occupancy and full houses … and a lot of people in their feedback asked where were these films for the rest of the year?”
Filmmaker Nayla al Khaja launched the Scene Club about 10 years ago, under the patronage of DIFF. She says: “I am proud to say we were the first film club in the country that showcased independent films from all around the world.”
Back then it started showing films once a month to a 500-seat auditorium, which was packed. So it doubled its screenings to accommodate 1,000 people a month. The seats were still full. Scene Club built up a loyal following showing films for free first at Ductacc community theatre, and then in the Knowledge Village auditorium, before moving to a ‘real’ cinema at Vox.
There, for the first time, Al Khaja had to charge a membership fee to cover expenses. Until then, the cost of licensing films and having them cleared by the National Media Council’s censors had been covered by a variety of sponsors.
“For eight years I held the fort and I was able to screen for free, which for me is a big achievement,” says Al Khaja. “Really I had a lot of sponsors, and it’s not even big money but they all added up and I was able to keep the lights on, so to speak. It
Those sponsors included Caffe Nero, National Bank of Dubai, Royal Mirage, Dubai Culture, Sport 360 newspaper and DIFF itself. “I had a really weird mix of sponsors dropping in and out, so that was really fun,” says Al Khaja.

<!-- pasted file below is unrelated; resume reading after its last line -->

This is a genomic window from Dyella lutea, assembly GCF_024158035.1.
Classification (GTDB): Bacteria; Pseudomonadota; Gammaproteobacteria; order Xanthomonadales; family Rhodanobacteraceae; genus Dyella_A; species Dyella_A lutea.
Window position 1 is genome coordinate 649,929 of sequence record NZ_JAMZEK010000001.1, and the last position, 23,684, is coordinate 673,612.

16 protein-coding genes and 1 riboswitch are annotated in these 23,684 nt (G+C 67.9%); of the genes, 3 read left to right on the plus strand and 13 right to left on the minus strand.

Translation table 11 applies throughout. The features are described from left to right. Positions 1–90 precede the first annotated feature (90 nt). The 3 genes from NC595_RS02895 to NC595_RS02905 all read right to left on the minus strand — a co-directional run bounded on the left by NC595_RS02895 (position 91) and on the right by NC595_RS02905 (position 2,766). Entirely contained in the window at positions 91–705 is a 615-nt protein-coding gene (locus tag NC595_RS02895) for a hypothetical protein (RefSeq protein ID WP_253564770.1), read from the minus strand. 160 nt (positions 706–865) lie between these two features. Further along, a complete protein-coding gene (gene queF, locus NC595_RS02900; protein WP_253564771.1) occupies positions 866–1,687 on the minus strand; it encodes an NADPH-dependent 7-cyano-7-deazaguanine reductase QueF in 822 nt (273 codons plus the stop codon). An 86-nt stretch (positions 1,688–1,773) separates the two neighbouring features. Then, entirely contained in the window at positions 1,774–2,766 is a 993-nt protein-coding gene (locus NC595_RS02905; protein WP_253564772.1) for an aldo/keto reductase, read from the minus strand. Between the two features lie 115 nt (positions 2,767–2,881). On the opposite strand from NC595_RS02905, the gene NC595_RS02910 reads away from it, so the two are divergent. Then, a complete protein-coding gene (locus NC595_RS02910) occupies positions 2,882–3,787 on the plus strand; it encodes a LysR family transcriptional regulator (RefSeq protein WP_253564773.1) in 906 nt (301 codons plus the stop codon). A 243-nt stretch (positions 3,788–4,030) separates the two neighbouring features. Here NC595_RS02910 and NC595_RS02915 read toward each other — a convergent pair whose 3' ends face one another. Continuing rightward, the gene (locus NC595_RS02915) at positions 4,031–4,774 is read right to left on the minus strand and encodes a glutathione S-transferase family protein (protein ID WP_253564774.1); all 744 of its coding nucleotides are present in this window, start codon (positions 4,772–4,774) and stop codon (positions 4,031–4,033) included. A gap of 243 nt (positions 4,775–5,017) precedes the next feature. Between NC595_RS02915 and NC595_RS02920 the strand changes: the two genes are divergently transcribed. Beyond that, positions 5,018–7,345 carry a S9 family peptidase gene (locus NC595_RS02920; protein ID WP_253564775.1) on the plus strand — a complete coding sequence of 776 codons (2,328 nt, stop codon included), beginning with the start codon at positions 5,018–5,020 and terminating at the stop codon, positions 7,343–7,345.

Now Scene Club hosts its screenings at Roxy, where they are once again free. They are also extremely plush. “People feel super spoiled and comfy when they are there,” says Al Khaja. To sink into those deep seats and enjoy a movie with the high-end Dolby sound system could cost upwards of AED100 on other nights.
Just as well known and popular as Scene Club is Cinema Akil, founded in July 2014 by local entrepreneur Butheina Kazim. But while Scene Club and DIFF365 tend to show contemporary films from the festival circuit, Cinema Akil’s schedule has ranged from the 1922 horror Nosferatu to Paris Can Wait, released this year.
While Kazim works on establishing a permanent space for her cinema, she has operated it as a pop-up, often using a commission-based funding model through partnerships with events such as Sole DXB and the Dubai Shopping Festival. Last year she told Campaign: “I’ve become obsessed with the idea of cinema everywhere, so every time I see a space I’m like how can I turn this into a cinema experience?” Cinema Akil has popped up in basketball courts, shipping containers and the warehouses of the industrial-hipster Al Quoz area.
All cinemas face costs to screen their films. For the mainstream cinemas the price of licensing, subtitling (which is mandatory if movies are screened commercially), clearance by government censors, and the editing sometimes required to get censor clearance, are largely borne by distributors (as are marketing and advertising), but the independents often have to cover their costs alone.